(SP) – A new study by the Foundation for Sport Research has found that the vast majority of saves made by hockey goaltenders that are described as “amazing” or “miracles” are actually due to the puck carrier simply shooting the puck directly into the goalie’s torso, legs or arms.
“Our research found that even professional goalies don’t have the reaction speed necessary to spot, track and save pucks shot at high velocity from the faceoff circles in,” said Dave Qualman, who led the study. “So usually the puck doesn’t go into the back of the net simply because of the shooter lacks the accuracy to put it into an open spot. We find that even the best ice hockey goalies are, no offense, just well-positioned meat bags.”
The Foundation for Sport Research also spoke to dozens of goalies to gather anecdotal research for the study during hockey player workouts. The goalies were granted anonymity, but confirmed the findings of the study.
“Honestly, I just try to face in the general direction of the puck and then hope it hits me,” said one. “Sometimes I’ll flail an arm or a leg out and the puck will hit there and I’ll be like: ‘Oh, shit. That was so lucky.’ And then my team will give me a huge, multimillion dollar contract or I’ll get a Vezina Trophy. It’s a pretty great gig.”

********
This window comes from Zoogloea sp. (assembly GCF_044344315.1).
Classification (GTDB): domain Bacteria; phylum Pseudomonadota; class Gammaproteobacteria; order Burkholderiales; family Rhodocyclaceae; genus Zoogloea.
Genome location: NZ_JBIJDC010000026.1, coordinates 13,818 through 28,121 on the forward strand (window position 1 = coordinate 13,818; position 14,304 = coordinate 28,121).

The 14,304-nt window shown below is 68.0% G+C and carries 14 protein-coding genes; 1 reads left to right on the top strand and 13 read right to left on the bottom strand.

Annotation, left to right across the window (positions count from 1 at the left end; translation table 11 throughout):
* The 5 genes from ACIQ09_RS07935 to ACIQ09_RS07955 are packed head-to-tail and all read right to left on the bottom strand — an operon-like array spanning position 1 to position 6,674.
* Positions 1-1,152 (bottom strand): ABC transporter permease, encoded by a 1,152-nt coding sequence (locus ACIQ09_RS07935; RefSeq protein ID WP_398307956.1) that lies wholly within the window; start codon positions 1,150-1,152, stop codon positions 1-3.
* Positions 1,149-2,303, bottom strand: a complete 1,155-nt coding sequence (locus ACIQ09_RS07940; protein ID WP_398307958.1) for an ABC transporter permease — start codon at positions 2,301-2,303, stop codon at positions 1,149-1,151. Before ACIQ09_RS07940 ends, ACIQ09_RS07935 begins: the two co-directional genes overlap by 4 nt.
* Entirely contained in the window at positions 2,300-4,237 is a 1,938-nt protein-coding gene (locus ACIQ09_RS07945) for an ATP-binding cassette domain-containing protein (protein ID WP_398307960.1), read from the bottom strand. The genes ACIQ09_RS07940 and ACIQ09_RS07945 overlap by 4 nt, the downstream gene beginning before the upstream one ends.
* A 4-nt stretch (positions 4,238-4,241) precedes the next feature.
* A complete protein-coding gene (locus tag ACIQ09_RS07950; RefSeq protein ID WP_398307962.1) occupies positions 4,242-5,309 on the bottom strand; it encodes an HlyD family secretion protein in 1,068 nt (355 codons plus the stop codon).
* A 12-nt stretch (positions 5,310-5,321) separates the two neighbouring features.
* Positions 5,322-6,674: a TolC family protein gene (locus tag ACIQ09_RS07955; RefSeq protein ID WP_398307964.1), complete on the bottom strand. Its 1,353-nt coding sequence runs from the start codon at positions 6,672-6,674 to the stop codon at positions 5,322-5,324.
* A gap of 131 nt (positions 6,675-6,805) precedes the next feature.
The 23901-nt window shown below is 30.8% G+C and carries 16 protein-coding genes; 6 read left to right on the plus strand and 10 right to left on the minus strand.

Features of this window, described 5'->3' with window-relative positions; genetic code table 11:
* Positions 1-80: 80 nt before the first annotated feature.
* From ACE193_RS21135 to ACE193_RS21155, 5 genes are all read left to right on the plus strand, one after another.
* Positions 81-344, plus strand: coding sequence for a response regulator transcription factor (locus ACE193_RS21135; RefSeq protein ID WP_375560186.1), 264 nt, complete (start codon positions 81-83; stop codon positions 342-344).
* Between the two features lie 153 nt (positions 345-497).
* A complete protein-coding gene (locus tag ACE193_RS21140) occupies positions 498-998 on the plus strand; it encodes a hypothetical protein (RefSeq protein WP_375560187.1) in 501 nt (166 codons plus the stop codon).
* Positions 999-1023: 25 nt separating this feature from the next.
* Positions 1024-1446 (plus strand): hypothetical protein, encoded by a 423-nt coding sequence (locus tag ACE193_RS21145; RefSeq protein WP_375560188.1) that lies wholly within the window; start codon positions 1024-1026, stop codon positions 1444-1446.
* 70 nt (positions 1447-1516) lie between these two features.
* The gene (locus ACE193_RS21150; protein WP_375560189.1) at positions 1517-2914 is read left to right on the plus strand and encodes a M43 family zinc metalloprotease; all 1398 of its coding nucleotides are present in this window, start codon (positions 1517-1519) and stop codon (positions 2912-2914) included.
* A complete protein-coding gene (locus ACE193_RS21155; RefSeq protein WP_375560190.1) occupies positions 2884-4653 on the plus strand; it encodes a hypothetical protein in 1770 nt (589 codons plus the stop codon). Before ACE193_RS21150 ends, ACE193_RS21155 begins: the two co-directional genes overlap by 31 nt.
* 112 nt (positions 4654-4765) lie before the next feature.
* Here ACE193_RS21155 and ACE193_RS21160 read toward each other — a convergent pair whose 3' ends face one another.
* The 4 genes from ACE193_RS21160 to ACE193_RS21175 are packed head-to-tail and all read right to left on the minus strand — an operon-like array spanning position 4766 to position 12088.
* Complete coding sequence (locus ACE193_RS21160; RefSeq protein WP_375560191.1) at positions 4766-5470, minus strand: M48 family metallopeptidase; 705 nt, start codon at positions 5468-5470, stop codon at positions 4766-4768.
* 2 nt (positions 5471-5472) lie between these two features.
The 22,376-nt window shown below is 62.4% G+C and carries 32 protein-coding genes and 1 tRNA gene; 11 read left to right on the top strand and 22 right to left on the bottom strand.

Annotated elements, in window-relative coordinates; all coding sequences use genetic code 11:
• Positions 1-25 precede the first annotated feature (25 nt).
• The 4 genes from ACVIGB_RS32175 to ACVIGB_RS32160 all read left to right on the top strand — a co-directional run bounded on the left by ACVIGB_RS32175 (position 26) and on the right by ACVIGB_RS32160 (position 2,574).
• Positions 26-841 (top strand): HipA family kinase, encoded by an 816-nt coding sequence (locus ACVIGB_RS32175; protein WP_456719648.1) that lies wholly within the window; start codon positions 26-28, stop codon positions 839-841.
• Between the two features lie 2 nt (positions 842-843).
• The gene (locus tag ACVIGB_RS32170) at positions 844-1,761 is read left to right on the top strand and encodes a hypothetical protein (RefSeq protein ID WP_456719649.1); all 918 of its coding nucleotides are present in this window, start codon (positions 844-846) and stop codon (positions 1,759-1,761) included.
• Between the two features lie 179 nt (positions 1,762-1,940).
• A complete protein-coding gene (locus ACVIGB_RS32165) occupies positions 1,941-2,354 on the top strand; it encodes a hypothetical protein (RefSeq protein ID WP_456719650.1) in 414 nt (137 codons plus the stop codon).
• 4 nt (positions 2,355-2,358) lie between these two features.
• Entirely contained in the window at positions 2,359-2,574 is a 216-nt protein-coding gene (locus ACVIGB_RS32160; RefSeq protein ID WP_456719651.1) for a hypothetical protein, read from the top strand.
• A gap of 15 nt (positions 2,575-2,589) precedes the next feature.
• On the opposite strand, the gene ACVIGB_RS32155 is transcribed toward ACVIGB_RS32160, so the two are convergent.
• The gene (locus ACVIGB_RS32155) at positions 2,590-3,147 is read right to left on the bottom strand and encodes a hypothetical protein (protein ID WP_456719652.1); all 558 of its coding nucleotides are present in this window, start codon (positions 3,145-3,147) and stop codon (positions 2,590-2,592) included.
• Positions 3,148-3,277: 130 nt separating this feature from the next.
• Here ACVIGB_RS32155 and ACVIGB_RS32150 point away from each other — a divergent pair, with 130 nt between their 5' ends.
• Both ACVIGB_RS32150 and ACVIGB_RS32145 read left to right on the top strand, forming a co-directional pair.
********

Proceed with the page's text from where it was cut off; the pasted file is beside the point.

Another goalie said the randomness of saving pucks makes the job frustrating.
“When the puck is hitting off my body, it’s great,” said a longtime NHL starter. “It’s easy. But then there can be periods where it seems like everything is going in and people boo you and say you should be benched. And I’m like: ‘I’m just randomly throwing my arms and legs out like I usually do. It’s not my fault it’s not working right now,’ you know? Some days a shot lands in your glove, some days it doesn’t.”
Skaters said they agreed with the research, as well.
“If I think back over my career,” said Blackhawks forward Patrick Kane, “the shots I had on goal that didn’t go in are because I shot it right off the goalie. I need to stop doing that.”
The NHL has rejected the findings of the study, however.
“I mean, sure, it makes sense,” read a league statement. “But we prefer that people don’t realize how much of scoring in hockey is about luck and random chance. It can make the whole endeavor feel pointless and even cruel to people who are emotionally invested in it.”